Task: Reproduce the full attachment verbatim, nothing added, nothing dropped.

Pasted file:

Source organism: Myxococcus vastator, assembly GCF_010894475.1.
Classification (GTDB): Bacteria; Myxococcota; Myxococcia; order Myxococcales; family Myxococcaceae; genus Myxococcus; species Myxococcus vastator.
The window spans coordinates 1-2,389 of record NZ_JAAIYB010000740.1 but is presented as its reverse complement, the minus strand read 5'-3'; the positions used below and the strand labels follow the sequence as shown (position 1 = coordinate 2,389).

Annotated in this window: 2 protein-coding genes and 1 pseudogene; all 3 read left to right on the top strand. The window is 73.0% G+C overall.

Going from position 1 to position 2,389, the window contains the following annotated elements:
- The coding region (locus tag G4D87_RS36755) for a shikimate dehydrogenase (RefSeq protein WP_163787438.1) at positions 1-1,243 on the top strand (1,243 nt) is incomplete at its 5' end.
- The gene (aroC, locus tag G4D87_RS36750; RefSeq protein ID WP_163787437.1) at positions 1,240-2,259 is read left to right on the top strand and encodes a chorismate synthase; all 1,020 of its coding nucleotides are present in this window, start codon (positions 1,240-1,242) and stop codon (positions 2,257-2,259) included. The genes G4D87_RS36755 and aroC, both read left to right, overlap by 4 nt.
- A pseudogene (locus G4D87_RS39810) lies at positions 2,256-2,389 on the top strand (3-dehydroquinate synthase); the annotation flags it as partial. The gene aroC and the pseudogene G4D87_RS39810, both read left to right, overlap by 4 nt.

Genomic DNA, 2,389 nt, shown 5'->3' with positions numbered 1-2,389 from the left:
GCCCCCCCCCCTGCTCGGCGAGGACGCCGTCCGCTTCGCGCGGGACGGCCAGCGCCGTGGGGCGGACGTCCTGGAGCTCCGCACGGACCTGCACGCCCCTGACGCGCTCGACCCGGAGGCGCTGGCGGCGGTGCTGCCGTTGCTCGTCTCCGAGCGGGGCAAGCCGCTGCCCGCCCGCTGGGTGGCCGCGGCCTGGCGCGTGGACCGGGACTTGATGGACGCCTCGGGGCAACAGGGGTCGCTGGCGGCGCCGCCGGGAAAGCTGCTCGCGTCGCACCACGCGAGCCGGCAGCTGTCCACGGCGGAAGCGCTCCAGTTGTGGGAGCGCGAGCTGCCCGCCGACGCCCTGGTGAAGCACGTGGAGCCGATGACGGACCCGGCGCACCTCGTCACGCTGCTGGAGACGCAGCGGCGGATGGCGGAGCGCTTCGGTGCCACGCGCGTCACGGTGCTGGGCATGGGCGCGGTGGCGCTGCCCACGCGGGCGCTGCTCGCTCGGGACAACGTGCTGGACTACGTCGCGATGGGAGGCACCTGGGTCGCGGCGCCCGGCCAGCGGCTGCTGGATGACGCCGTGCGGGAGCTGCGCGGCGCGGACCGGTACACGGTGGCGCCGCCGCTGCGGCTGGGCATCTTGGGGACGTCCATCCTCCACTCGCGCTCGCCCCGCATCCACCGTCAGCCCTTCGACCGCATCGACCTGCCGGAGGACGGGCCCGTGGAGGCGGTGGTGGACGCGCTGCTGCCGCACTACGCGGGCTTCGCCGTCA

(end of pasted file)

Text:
Source organism: Myxococcus vastator, assembly GCF_010894475.1.
Classification (GTDB): Bacteria; Myxococcota; Myxococcia; order Myxococcales; family Myxococcaceae; genus Myxococcus; species Myxococcus vastator.
The window spans coordinates 1-2,389 of record NZ_JAAIYB010000740.1 but is presented as its reverse complement, the minus strand read 5'-3'; the positions used below and the strand labels follow the sequence as shown (position 1 = coordinate 2,389).

Annotated in this window: 2 protein-coding genes and 1 pseudogene; all 3 read left to right on the top strand. The window is 73.0% G+C overall.

Going from position 1 to position 2,389, the window contains the following annotated elements:
- The coding region (locus tag G4D87_RS36755) for a shikimate dehydrogenase (RefSeq protein WP_163787438.1) at positions 1-1,243 on the top strand (1,243 nt) is incomplete at its 5' end.
- The gene (aroC, locus tag G4D87_RS36750; RefSeq protein ID WP_163787437.1) at positions 1,240-2,259 is read left to right on the top strand and encodes a chorismate synthase; all 1,020 of its coding nucleotides are present in this window, start codon (positions 1,240-1,242) and stop codon (positions 2,257-2,259) included. The genes G4D87_RS36755 and aroC, both read left to right, overlap by 4 nt.
- A pseudogene (locus G4D87_RS39810) lies at positions 2,256-2,389 on the top strand (3-dehydroquinate synthase); the annotation flags it as partial. The gene aroC and the pseudogene G4D87_RS39810, both read left to right, overlap by 4 nt.

Genomic DNA, 2,389 nt, shown 5'->3' with positions numbered 1-2,389 from the left:
GCCCCCCCCCCTGCTCGGCGAGGACGCCGTCCGCTTCGCGCGGGACGGCCAGCGCCGTGGGGCGGACGTCCTGGAGCTCCGCACGGACCTGCACGCCCCTGACGCGCTCGACCCGGAGGCGCTGGCGGCGGTGCTGCCGTTGCTCGTCTCCGAGCGGGGCAAGCCGCTGCCCGCCCGCTGGGTGGCCGCGGCCTGGCGCGTGGACCGGGACTTGATGGACGCCTCGGGGCAACAGGGGTCGCTGGCGGCGCCGCCGGGAAAGCTGCTCGCGTCGCACCACGCGAGCCGGCAGCTGTCCACGGCGGAAGCGCTCCAGTTGTGGGAGCGCGAGCTGCCCGCCGACGCCCTGGTGAAGCACGTGGAGCCGATGACGGACCCGGCGCACCTCGTCACGCTGCTGGAGACGCAGCGGCGGATGGCGGAGCGCTTCGGTGCCACGCGCGTCACGGTGCTGGGCATGGGCGCGGTGGCGCTGCCCACGCGGGCGCTGCTCGCTCGGGACAACGTGCTGGACTACGTCGCGATGGGAGGCACCTGGGTCGCGGCGCCCGGCCAGCGGCTGCTGGATGACGCCGTGCGGGAGCTGCGCGGCGCGGACCGGTACACGGTGGCGCCGCCGCTGCGGCTGGGCATCTTGGGGACGTCCATCCTCCACTCGCGCTCGCCCCGCATCCACCGTCAGCCCTTCGACCGCATCGACCTGCCGGAGGACGGGCCCGTGGAGGCGGTGGTGGACGCGCTGCTGCCGCACTACGCGGGCTTCGCCGTCA